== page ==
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This seems to be a common question these days, especially among the growing breed of billionaire philanthropists. For the rest of us, it looks like a good problem to have, but its not an easy one to tackle.

As a thought experiment, lets imagine one fine morning I discover my bank balance has increased by $1 billion, bequeathed to me by a loving uncle, with two conditions. I must give it all away and I should significantly change the world in a positive way. I cannot use a single dollar for myself, even to buy a candy or whatever little a dollar can buy these days. As a loving nephew, I simply can’t refuse. I jump at the opportunity to significantly change the world. With a billion dollars at my disposal, if I can’t change the world, who else can? We all know money makes a difference, and I reckon a billion dollars can make a big difference. I start right away, exploring options.

  1. As a naive philanthropist, the first idea to hit me is to find a million poor people and give $1000 each. Or I should hunt for 1000 really poor & deserving folks, and handover $1million each. No, that doesn’t sound right, I should be more selective. I should look for deserving people all over the world, folks who are really suffering because of poverty, war, disease etc. and handout cash to them, in the proportion I deem effective, based on their conditions. Then I remember my uncle’s second condition – I should significantly change the world. Handing out cash provides immediate & short-term relief to distressed folks, but I can’t hope to change the world in a significant & lasting way.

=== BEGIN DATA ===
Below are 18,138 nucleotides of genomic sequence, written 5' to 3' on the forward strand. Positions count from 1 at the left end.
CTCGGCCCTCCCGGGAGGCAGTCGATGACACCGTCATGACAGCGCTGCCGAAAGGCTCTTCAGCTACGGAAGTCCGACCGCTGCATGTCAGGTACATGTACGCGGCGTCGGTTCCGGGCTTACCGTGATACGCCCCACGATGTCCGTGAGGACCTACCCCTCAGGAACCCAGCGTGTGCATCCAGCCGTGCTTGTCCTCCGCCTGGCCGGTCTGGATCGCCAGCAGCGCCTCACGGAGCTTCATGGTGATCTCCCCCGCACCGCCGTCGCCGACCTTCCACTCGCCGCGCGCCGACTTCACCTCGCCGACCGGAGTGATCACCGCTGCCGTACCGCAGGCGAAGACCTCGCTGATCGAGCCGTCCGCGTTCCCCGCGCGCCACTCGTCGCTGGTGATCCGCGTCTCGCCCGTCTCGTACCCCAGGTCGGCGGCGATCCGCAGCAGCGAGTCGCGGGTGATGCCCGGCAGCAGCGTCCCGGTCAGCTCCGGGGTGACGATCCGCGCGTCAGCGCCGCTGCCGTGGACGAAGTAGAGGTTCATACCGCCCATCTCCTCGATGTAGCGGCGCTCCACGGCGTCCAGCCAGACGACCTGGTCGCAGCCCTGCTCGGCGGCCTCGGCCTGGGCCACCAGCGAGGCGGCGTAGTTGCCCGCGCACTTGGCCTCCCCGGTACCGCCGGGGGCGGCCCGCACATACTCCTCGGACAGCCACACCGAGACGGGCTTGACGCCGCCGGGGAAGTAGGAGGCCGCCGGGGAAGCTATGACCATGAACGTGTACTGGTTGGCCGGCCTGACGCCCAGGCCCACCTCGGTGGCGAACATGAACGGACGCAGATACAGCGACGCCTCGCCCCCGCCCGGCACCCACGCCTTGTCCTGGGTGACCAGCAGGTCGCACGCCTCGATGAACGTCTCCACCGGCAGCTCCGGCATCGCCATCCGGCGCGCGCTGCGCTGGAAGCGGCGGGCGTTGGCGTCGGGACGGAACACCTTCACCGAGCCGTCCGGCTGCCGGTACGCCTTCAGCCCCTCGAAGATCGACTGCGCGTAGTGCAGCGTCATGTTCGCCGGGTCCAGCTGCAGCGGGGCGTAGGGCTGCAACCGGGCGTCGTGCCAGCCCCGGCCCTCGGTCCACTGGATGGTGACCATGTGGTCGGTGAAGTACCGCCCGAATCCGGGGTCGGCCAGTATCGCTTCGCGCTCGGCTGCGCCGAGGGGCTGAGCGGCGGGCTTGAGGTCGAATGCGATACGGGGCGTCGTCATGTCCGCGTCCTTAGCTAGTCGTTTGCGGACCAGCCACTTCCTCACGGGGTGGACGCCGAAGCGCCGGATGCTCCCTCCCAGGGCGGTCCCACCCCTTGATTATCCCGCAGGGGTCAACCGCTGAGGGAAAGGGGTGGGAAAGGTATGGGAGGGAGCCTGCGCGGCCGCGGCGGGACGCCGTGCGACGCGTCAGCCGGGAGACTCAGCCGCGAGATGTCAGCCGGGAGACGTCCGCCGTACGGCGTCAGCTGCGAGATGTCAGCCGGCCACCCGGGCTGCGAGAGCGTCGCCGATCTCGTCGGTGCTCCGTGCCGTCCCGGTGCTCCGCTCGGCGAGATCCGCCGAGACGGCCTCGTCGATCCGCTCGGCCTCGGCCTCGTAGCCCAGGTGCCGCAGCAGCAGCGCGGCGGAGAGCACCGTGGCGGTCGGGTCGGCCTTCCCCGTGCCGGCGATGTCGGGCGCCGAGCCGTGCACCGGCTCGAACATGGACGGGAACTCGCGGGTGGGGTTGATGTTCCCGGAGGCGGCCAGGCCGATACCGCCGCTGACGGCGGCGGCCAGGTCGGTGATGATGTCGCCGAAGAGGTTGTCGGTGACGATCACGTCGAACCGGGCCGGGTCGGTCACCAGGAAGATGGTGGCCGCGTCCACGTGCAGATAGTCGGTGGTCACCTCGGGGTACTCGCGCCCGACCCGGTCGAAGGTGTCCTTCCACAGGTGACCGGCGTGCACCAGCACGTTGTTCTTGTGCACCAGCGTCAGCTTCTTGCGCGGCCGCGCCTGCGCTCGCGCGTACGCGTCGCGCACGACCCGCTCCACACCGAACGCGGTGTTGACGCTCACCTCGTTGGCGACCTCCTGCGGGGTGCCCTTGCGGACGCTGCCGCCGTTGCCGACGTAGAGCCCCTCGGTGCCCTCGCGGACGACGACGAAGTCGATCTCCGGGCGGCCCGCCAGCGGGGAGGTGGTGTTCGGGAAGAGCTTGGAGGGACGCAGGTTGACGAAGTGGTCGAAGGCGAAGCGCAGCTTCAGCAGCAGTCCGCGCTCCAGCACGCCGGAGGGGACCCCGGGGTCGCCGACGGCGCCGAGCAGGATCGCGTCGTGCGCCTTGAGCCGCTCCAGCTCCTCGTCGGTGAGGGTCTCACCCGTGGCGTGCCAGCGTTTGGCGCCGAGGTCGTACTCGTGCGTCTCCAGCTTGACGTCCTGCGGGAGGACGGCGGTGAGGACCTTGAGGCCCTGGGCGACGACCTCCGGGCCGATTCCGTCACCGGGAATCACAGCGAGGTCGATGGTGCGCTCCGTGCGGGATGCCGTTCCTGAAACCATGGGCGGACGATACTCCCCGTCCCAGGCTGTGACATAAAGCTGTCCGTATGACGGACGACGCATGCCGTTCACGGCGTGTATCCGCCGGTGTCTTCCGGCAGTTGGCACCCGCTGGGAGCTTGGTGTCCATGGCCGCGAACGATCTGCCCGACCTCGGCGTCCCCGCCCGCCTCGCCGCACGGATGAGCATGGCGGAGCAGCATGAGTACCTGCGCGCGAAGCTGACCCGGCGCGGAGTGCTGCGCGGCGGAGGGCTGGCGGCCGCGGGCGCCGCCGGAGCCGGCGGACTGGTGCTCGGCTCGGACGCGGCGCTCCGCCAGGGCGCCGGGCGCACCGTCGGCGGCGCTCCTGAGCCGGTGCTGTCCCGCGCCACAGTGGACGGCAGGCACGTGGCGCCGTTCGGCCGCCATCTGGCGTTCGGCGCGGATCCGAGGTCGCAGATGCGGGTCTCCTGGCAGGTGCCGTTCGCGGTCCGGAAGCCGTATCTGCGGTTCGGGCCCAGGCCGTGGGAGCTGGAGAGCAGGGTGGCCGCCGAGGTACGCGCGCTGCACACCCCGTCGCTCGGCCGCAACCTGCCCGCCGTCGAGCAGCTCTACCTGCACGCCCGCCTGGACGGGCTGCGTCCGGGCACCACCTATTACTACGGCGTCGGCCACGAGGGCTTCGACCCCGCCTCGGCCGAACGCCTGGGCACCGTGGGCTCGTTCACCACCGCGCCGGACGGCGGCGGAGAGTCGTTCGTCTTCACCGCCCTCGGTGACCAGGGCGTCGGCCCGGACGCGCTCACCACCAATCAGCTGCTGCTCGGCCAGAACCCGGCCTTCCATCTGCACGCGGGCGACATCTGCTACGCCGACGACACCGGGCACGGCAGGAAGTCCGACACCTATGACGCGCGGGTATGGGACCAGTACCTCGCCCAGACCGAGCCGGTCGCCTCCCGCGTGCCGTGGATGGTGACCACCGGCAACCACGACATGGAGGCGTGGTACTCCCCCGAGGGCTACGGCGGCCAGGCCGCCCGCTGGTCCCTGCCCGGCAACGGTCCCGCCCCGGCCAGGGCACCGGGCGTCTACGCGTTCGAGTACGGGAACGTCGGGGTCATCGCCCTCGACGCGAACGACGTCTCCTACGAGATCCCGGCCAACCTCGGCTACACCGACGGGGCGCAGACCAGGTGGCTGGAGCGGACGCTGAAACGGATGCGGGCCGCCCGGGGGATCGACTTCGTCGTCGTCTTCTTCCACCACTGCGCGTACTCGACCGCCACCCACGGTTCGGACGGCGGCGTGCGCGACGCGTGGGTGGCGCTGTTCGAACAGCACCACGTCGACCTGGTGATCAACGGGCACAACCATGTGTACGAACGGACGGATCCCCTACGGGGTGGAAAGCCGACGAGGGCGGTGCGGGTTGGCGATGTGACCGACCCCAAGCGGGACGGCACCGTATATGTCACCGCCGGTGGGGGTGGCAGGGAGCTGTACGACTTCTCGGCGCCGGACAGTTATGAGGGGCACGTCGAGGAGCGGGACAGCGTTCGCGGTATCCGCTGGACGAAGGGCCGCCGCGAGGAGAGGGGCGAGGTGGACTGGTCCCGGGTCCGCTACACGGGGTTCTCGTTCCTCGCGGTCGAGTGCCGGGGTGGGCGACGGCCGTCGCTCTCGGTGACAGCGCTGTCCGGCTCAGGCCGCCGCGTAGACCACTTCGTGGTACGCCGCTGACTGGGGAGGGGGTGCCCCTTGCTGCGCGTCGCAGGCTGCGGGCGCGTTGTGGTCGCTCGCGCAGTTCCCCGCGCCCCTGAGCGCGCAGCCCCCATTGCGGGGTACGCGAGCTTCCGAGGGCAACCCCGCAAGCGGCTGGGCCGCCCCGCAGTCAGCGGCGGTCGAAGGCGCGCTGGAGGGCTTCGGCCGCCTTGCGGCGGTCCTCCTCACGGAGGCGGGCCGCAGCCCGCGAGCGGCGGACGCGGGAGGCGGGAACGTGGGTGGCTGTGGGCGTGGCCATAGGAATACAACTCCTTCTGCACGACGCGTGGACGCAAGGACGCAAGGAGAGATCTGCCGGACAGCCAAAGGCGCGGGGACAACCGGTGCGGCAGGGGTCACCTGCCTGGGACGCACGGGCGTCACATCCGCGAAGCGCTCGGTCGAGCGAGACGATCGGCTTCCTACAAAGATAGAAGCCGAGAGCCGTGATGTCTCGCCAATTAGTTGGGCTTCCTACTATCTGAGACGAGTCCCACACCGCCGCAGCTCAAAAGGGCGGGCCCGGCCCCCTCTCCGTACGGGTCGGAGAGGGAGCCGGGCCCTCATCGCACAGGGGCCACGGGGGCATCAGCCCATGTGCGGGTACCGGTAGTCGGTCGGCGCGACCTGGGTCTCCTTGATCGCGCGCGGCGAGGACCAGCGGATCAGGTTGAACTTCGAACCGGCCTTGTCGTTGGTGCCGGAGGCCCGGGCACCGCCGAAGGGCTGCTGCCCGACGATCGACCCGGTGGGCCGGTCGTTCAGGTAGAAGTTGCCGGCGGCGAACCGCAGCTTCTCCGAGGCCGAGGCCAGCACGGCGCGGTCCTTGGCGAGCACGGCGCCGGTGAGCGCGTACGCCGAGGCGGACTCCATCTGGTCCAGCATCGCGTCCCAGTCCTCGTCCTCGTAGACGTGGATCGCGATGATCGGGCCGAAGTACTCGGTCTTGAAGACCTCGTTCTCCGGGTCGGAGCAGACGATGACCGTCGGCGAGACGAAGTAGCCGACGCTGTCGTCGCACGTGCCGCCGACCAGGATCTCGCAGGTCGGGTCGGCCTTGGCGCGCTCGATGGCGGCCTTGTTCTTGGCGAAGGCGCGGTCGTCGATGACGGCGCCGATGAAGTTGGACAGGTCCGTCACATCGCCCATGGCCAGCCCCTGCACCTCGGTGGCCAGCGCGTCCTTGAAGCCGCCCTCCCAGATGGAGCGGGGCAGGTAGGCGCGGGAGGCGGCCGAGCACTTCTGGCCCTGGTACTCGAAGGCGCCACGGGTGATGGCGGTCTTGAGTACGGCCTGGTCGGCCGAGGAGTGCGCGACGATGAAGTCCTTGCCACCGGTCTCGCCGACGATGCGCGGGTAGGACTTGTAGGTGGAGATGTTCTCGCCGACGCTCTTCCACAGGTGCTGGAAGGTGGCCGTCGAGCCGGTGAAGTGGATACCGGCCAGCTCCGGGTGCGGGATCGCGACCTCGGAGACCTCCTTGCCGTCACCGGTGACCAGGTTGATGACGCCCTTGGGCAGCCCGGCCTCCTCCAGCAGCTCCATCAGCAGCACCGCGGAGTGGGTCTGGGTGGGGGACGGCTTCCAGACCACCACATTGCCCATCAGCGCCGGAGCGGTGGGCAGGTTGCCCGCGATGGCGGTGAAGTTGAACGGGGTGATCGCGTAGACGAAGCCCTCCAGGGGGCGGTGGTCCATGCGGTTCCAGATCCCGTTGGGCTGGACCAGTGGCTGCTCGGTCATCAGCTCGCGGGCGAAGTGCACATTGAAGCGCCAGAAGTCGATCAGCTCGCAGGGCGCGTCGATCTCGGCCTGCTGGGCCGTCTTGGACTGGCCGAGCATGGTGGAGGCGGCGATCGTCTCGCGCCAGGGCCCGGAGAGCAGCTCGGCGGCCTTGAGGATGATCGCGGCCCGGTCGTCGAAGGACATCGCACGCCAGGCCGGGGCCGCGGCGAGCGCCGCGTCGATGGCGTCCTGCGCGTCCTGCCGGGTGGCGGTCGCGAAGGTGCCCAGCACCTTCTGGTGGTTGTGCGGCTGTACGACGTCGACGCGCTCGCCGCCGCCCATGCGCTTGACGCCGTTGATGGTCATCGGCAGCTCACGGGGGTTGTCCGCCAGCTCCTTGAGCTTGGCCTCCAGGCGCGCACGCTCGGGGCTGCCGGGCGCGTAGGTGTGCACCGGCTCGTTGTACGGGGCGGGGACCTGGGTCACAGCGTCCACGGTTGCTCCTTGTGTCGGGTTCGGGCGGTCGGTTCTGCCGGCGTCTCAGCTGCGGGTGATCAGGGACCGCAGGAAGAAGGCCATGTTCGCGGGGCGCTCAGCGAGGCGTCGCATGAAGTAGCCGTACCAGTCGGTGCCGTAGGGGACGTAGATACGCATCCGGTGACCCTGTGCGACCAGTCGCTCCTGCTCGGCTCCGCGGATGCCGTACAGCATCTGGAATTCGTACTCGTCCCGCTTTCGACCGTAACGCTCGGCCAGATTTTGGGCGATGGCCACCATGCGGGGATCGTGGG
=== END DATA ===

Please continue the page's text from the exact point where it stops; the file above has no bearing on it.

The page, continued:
2. Another option is to donate to my favorite charities and spend on causes close to my heart. This sounds quite easy as all I have to do is find a few good charities and handover some portion of the billion dollars. I can check out their history, integrity, effectiveness etc. beforehand and hope they can change the world significantly on my behalf. I can spend the rest of the billion dollars on causes which interest me – like building hospitals, endowing universities, donating to museums, providing scholarship to deserving students etc. Now, this sounds better than handing out cash. This can create lasting positive changes to people’s lives and communities, over time. But can I change the world in a significant way doing this? I look around at other philanthropists who have been doing such good deeds, over decades & centuries. Good, positive & lasting changes? Yes. But did they significantly change the world? No.